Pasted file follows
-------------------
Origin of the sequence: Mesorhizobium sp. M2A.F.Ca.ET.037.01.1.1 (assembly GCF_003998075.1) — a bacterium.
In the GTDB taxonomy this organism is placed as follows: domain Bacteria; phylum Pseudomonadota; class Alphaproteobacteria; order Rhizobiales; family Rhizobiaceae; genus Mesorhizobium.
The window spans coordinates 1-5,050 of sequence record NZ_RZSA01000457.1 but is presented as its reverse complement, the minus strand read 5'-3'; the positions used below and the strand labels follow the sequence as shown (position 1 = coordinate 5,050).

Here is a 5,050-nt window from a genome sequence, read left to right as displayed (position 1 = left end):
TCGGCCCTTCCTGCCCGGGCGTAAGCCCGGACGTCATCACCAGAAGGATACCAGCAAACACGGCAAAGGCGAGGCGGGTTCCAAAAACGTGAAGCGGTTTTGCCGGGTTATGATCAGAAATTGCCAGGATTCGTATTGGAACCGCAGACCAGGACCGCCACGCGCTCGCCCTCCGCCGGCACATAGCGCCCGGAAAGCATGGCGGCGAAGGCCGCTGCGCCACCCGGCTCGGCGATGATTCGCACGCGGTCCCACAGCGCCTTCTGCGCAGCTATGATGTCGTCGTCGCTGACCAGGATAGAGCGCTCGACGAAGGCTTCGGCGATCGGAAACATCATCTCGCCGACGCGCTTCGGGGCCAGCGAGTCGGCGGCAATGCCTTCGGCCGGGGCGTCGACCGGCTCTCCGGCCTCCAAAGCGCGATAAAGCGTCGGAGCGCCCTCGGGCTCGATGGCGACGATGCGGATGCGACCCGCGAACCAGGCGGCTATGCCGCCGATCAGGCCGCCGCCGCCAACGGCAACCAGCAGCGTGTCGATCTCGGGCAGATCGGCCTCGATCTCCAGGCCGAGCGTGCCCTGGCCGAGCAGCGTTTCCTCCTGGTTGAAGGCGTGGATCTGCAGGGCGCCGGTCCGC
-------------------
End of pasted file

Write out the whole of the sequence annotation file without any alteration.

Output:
Origin of the sequence: Mesorhizobium sp. M2A.F.Ca.ET.037.01.1.1 (assembly GCF_003998075.1) — a bacterium.
In the GTDB taxonomy this organism is placed as follows: domain Bacteria; phylum Pseudomonadota; class Alphaproteobacteria; order Rhizobiales; family Rhizobiaceae; genus Mesorhizobium.
The window spans coordinates 1-5,050 of sequence record NZ_RZSA01000457.1 but is presented as its reverse complement, the minus strand read 5'-3'; the positions used below and the strand labels follow the sequence as shown (position 1 = coordinate 5,050).

Here is a 5,050-nt window from a genome sequence, read left to right as displayed (position 1 = left end):
TCGGCCCTTCCTGCCCGGGCGTAAGCCCGGACGTCATCACCAGAAGGATACCAGCAAACACGGCAAAGGCGAGGCGGGTTCCAAAAACGTGAAGCGGTTTTGCCGGGTTATGATCAGAAATTGCCAGGATTCGTATTGGAACCGCAGACCAGGACCGCCACGCGCTCGCCCTCCGCCGGCACATAGCGCCCGGAAAGCATGGCGGCGAAGGCCGCTGCGCCACCCGGCTCGGCGATGATTCGCACGCGGTCCCACAGCGCCTTCTGCGCAGCTATGATGTCGTCGTCGCTGACCAGGATAGAGCGCTCGACGAAGGCTTCGGCGATCGGAAACATCATCTCGCCGACGCGCTTCGGGGCCAGCGAGTCGGCGGCAATGCCTTCGGCCGGGGCGTCGACCGGCTCTCCGGCCTCCAAAGCGCGATAAAGCGTCGGAGCGCCCTCGGGCTCGATGGCGACGATGCGGATGCGACCCGCGAACCAGGCGGCTATGCCGCCGATCAGGCCGCCGCCGCCAACGGCAACCAGCAGCGTGTCGATCTCGGGCAGATCGGCCTCGATCTCCAGGCCGAGCGTGCCCTGGCCGAGCAGCGTTTCCTCCTGGTTGAAGGCGTGGATCTGCAGGGCGCCGGTCCGC